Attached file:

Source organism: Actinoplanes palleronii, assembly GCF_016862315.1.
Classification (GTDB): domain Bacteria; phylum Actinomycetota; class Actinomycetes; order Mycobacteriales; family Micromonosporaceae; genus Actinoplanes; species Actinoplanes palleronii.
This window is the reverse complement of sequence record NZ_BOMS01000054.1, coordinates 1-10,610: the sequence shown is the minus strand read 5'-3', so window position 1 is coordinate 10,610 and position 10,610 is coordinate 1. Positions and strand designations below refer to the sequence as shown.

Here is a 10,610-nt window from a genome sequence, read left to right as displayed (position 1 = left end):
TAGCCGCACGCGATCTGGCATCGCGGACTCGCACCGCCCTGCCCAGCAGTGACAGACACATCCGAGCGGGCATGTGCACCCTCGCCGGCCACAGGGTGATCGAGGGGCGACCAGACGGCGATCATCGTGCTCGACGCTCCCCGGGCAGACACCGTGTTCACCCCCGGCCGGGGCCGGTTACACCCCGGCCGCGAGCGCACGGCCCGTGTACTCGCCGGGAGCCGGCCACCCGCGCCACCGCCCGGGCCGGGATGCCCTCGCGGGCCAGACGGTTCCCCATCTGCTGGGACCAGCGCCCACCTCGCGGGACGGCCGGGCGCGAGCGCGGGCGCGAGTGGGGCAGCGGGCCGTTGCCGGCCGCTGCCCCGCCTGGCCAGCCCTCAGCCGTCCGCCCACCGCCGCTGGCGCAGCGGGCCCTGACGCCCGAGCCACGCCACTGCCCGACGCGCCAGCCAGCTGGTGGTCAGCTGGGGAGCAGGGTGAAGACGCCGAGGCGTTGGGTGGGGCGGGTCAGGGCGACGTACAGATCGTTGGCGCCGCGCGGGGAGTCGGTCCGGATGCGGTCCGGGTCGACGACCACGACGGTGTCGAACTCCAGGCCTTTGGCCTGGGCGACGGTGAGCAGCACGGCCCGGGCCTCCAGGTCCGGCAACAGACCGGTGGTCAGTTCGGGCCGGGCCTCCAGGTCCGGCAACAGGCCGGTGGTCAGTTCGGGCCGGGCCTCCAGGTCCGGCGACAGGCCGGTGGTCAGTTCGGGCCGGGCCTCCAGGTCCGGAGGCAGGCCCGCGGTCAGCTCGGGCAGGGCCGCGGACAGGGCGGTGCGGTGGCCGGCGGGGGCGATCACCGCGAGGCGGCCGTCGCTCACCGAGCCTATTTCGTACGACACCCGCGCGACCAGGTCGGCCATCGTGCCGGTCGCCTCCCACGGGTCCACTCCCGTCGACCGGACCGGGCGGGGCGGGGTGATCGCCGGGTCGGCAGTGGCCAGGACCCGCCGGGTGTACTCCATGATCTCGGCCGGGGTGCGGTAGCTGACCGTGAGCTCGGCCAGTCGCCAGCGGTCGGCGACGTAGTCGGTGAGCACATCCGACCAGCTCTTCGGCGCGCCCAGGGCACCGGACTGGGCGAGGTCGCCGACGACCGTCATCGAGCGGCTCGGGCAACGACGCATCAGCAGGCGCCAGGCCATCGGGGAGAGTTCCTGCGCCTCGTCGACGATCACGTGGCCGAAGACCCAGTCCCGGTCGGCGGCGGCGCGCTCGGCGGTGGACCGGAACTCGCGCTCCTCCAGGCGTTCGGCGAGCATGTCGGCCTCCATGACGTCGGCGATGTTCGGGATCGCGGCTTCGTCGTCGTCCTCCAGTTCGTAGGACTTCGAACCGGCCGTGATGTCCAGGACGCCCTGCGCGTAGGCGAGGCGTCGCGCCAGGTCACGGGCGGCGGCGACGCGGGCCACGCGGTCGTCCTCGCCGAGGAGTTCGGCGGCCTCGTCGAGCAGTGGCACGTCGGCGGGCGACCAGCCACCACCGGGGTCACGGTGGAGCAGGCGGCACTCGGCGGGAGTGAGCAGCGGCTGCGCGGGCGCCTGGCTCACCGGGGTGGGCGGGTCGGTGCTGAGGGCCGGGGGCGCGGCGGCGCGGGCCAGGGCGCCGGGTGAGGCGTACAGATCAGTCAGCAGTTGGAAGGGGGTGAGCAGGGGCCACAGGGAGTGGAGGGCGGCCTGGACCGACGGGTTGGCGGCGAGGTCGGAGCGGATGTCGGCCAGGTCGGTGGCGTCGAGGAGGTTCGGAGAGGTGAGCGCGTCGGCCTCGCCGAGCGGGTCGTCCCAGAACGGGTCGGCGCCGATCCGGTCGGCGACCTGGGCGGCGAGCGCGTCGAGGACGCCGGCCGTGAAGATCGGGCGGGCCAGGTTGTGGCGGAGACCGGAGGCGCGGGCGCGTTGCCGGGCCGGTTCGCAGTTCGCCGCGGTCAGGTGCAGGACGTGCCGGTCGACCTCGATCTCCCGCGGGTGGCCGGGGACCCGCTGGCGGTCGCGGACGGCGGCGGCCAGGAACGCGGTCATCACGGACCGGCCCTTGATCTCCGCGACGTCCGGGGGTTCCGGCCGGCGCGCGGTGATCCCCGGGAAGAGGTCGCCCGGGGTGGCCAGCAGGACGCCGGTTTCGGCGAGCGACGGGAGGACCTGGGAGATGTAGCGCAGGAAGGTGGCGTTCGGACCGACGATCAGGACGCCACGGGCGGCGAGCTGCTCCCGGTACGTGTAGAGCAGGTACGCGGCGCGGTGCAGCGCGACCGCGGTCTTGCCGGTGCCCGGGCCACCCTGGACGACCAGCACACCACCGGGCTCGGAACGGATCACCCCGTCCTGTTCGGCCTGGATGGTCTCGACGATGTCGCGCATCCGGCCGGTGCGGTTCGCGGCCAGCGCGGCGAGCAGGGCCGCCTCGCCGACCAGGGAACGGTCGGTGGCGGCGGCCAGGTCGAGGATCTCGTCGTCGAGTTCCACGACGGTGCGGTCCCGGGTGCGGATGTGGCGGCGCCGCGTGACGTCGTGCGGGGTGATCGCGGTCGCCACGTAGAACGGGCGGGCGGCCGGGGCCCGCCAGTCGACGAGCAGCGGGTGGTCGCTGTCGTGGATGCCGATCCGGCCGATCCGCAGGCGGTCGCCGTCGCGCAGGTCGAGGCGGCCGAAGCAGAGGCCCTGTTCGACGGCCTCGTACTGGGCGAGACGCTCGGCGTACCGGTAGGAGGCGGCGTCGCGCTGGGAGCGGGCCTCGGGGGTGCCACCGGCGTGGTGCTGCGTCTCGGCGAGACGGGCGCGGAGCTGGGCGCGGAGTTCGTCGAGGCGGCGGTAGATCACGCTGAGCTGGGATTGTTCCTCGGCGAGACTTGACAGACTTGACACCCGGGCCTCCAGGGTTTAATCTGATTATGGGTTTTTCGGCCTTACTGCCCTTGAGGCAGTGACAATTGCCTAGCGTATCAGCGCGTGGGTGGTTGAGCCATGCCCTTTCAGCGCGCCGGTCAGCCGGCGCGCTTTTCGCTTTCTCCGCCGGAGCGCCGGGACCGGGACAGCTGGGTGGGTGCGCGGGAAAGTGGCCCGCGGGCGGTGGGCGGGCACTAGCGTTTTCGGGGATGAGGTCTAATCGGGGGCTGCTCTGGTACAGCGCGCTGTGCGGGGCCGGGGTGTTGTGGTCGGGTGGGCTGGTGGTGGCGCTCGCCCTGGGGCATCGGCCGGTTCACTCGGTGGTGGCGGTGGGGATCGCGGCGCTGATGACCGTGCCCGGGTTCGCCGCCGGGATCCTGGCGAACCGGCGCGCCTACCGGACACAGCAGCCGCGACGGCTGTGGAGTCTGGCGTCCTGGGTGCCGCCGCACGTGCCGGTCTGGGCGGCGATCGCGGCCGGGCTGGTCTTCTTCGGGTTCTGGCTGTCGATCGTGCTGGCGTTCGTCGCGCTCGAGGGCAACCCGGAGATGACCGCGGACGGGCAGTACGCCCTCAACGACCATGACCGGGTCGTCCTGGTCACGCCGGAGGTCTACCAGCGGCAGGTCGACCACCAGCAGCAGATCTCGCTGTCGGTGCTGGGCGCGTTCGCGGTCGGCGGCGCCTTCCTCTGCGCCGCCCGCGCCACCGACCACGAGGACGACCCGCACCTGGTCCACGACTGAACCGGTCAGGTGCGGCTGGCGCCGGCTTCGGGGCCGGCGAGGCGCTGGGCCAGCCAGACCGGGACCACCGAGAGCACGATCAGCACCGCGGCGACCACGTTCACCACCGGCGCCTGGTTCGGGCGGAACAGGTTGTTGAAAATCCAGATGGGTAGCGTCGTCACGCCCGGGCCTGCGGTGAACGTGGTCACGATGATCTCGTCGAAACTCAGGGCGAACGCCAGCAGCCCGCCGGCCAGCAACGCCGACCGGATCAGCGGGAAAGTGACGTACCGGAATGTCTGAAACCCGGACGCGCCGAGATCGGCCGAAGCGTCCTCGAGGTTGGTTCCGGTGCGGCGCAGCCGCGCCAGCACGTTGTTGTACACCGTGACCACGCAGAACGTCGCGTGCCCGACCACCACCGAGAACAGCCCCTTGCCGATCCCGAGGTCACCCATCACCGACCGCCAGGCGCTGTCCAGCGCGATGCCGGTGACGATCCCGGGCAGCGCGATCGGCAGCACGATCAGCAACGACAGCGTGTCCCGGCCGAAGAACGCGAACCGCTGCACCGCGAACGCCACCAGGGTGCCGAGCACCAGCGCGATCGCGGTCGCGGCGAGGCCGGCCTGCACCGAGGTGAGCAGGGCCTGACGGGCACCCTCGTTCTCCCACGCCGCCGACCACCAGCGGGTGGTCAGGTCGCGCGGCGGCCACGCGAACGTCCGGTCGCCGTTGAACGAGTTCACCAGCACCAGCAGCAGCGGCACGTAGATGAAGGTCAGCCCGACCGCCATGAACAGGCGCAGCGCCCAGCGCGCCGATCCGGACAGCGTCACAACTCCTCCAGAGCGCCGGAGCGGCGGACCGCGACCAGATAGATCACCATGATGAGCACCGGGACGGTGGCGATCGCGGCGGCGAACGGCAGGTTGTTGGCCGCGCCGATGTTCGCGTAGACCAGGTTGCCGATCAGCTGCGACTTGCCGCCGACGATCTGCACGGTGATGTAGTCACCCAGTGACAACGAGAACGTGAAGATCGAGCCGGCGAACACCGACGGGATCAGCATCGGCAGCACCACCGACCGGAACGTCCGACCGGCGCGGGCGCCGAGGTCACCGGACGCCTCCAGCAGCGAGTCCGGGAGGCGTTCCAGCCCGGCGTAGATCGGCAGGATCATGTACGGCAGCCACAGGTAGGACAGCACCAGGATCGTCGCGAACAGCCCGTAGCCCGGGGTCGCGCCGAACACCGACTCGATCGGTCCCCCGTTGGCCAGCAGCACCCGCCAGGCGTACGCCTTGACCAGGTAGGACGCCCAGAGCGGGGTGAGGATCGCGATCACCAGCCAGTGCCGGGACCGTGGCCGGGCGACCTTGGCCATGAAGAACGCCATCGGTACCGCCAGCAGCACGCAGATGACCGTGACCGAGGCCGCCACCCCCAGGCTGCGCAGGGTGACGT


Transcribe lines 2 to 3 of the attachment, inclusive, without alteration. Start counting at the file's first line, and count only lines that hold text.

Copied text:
Classification (GTDB): domain Bacteria; phylum Actinomycetota; class Actinomycetes; order Mycobacteriales; family Micromonosporaceae; genus Actinoplanes; species Actinoplanes palleronii.
This window is the reverse complement of sequence record NZ_BOMS01000054.1, coordinates 1-10,610: the sequence shown is the minus strand read 5'-3', so window position 1 is coordinate 10,610 and position 10,610 is coordinate 1. Positions and strand designations below refer to the sequence as shown.